by Joshua Ray on Sep 20, 2019

Long into The Parting Glass, the directorial debut from actor Stephen Moyer of True Blood (2008-14) fame, a new character is introduced seemingly without rhyme or reason. By the time this surprise brother appears, complex relationships have already been detailed between his other siblings Dan (Denis O’Hare); Mare (Cynthia Nixon); Al (Melissa Leo); and patriarch Tommy (Ed Asner). That group has reunited in Columbia, Mo. to set out on a road trip with an initially ambiguous destination. It’s eventually revealed they’ve gathered to settle the death of youngest sister Colleen (Anna Paquin), who only days ago committed suicide. Along with Colleen’s husband, Karl (Rhys Ifans), the group attempts to piece together exactly how and why she took her life.

It may seem petty to nitpick on Sean’s curious inclusion – the character is, after all, never mentioned until he appears, in a film that is largely made of conversations about the past – but it’s just one nagging symptom of the specific conditions that make this small passion project largely a mixed bag. It’s the first produced film script written by its star, O’Hare, the veteran theater actor known to most from his own television work on American Horror Story (2011- ) and True Blood. O’Hare based the story on the fallout surrounding his own sister’s suicide, and the actor’s theatrical background and his quest to work through his grief means that he’s slavishly dedicated to recreating his memories. Unfortunately, the result feels like a playwright’s first draft.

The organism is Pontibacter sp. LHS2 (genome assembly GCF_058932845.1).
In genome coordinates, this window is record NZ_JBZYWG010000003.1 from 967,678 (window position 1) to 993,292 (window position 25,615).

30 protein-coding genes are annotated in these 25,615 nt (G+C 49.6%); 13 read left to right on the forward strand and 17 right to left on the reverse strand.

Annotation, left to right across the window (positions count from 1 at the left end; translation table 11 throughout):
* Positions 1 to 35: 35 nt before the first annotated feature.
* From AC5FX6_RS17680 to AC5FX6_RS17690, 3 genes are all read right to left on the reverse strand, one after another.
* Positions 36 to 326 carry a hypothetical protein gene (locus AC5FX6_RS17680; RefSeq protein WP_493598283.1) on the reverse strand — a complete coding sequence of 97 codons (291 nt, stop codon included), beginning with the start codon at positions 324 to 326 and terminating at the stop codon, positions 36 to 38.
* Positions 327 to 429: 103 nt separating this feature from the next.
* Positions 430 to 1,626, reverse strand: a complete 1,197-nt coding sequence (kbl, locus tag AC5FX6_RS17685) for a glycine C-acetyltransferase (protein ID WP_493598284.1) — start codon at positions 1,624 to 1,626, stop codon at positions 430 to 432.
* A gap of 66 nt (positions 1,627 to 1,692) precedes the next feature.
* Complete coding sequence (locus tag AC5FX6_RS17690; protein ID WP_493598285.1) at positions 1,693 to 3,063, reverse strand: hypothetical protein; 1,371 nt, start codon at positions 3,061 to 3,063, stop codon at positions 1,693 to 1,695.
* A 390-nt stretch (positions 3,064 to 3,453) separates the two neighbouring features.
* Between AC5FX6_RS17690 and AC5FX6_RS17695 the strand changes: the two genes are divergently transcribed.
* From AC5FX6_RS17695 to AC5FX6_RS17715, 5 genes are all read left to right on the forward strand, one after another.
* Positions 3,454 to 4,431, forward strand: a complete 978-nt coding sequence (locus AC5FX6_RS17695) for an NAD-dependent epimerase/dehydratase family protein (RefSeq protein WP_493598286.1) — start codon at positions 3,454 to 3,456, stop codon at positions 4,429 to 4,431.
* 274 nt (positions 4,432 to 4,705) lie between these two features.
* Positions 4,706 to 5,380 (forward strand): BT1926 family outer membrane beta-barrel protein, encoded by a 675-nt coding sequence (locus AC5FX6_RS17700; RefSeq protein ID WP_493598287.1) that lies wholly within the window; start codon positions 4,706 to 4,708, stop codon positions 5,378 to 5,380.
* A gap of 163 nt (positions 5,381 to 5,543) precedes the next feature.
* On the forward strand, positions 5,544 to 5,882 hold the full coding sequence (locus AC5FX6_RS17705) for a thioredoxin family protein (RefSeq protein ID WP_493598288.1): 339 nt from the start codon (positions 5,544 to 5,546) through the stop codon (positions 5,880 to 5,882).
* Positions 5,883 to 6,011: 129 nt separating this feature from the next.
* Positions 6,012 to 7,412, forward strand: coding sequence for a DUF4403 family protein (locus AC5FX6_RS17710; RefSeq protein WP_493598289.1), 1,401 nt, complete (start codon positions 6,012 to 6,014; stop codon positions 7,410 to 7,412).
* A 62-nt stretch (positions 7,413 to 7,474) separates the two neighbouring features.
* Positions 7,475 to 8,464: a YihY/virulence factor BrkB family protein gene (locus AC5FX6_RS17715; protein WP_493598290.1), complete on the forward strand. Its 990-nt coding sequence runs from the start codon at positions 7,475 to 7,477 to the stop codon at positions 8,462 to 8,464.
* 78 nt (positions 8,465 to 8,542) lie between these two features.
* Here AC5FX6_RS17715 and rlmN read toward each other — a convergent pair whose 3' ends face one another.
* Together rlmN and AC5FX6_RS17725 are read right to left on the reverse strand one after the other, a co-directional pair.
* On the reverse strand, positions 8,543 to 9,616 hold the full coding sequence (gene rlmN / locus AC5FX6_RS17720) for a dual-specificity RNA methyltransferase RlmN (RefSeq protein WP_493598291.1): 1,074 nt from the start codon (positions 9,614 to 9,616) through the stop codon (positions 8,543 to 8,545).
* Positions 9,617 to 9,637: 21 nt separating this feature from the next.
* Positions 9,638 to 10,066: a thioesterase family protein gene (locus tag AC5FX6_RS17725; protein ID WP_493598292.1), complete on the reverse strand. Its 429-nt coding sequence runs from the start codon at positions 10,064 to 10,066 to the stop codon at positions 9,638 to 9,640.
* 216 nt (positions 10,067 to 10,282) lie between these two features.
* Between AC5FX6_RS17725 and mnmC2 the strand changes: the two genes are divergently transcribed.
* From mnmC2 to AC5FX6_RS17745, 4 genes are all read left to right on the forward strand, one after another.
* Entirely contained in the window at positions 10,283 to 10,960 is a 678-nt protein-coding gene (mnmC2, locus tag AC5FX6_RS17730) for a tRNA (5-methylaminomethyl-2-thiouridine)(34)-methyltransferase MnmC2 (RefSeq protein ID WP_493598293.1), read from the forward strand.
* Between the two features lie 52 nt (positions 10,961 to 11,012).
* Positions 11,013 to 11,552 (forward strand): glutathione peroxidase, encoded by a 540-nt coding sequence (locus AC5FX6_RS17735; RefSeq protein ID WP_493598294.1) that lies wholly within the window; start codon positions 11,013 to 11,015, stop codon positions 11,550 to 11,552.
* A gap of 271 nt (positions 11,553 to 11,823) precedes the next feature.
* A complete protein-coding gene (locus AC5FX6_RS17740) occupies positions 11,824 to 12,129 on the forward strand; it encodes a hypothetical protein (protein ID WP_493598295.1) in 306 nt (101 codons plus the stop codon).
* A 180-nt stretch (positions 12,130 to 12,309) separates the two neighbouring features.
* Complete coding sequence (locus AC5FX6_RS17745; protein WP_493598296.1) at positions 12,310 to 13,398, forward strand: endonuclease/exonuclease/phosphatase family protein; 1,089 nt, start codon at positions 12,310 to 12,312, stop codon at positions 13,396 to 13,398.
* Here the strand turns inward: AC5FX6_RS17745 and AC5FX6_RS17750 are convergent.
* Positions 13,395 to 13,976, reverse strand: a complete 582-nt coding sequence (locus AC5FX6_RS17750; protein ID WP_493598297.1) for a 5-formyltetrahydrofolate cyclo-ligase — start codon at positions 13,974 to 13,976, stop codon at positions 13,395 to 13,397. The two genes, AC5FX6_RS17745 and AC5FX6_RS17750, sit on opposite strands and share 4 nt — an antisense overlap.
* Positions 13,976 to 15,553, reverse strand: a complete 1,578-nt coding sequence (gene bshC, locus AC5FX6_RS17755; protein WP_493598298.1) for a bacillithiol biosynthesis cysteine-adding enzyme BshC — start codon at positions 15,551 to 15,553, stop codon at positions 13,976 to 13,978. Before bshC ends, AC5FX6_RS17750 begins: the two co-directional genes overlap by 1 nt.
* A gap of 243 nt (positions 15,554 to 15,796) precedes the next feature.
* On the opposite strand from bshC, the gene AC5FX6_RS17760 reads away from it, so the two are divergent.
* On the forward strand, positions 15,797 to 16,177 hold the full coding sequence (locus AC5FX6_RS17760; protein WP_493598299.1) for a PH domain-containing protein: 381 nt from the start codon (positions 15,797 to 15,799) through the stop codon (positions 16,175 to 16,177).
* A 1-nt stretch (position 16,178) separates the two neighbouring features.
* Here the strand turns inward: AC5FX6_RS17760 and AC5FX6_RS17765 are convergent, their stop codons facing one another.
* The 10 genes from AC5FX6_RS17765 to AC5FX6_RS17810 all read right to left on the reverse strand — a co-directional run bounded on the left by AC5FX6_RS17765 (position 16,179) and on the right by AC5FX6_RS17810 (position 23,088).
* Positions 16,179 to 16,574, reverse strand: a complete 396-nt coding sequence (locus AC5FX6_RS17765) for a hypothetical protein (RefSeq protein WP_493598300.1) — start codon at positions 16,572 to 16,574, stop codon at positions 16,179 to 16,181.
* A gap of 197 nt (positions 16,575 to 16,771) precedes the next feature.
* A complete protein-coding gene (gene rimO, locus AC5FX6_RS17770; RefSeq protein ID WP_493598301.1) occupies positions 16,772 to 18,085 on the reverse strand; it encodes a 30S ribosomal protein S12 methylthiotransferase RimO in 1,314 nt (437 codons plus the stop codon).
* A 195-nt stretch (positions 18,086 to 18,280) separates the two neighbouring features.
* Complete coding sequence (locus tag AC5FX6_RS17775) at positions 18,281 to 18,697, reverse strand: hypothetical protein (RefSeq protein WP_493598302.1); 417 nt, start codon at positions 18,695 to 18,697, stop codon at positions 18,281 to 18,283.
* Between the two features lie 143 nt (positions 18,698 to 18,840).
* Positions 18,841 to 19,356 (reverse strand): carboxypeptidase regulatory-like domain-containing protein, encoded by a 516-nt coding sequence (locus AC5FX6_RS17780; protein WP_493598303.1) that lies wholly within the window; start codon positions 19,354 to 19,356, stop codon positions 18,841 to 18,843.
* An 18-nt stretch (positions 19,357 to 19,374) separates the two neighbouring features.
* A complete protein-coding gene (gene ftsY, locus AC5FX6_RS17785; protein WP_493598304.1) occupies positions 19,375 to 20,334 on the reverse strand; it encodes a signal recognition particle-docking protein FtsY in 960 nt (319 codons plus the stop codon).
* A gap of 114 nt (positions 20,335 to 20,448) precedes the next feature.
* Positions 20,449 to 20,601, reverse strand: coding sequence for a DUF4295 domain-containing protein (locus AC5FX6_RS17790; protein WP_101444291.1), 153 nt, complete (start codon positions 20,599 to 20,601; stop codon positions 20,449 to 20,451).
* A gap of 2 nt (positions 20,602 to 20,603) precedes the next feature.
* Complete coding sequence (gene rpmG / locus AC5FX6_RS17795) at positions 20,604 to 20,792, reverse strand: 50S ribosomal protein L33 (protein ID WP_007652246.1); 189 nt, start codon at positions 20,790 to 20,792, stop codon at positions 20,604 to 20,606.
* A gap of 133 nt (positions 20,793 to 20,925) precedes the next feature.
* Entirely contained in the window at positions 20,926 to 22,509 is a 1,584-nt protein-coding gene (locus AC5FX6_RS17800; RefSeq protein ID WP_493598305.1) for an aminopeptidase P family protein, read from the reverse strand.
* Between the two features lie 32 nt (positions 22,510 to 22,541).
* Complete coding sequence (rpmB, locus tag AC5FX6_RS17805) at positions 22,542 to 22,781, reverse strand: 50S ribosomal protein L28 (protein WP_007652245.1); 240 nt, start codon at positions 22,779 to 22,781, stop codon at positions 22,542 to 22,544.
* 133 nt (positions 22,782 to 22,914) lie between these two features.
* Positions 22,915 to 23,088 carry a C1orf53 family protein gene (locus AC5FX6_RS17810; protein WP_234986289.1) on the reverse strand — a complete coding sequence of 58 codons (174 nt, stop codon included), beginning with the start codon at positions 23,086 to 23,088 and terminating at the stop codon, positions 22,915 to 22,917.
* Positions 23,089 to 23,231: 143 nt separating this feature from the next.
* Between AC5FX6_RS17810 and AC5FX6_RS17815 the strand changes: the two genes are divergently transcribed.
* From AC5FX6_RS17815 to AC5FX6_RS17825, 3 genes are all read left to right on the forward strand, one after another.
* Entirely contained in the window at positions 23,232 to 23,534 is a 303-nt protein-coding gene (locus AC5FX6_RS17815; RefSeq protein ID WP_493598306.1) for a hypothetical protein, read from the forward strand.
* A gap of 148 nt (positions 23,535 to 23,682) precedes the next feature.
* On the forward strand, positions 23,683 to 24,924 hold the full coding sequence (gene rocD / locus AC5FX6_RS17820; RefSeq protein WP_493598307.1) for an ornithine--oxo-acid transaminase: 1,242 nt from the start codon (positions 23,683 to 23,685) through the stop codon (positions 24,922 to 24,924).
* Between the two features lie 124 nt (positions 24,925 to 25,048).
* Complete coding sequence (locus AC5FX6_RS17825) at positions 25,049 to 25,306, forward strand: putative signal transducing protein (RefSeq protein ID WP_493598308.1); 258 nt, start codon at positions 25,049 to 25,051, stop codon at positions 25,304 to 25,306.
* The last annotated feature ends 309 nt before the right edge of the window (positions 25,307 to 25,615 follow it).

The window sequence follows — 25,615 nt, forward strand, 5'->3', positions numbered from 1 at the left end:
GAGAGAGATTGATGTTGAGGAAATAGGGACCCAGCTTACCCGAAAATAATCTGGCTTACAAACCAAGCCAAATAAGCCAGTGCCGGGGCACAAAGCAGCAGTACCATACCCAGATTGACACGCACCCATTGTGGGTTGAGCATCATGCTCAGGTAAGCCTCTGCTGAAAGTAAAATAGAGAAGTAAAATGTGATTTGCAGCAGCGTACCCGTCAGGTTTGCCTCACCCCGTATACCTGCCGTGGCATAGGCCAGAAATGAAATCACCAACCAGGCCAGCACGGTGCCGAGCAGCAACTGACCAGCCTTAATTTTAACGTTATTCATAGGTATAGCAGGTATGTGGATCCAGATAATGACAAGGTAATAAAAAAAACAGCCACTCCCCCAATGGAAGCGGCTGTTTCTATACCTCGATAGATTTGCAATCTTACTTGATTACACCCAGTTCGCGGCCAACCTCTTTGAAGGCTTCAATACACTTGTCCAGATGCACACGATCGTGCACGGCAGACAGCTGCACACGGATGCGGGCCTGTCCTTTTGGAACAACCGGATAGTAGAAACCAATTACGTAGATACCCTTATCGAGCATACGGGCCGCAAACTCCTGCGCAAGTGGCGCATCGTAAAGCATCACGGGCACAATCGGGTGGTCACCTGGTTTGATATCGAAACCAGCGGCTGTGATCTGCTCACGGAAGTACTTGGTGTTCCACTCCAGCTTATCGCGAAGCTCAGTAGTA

The Parting Glass isn’t stagey in the way that often leads critics label a film “un-cinematic” – typically a condescension from film writers who ignore the relationship between theater and cinema that’s existed since the latter’s creation. Indeed, Moyer produces nice visual flourishes and editing patterns to demonstrate familial relationships and grief. Rather, it’s O’Hare’s dialogue and scene mechanics that create an unsettled mix of the two mediums, making it feel like a dress rehearsal rather than a fully realized film project. Genuinely moving scenes of revelations and shifting dynamics exist alongside awkward approximations of human behavior, undermining what was previously credible. This comes to the fore in the numerous interactions structured according to a predictable pattern: casual reminiscing leading to less-than-gentle ribbing, followed by explosions of long-held resentments and quick, half-hearted resolutions. Forced laughter by the performers punctuates these moments and serves as a reminder that the characters’ shared history is dictated by page and performance.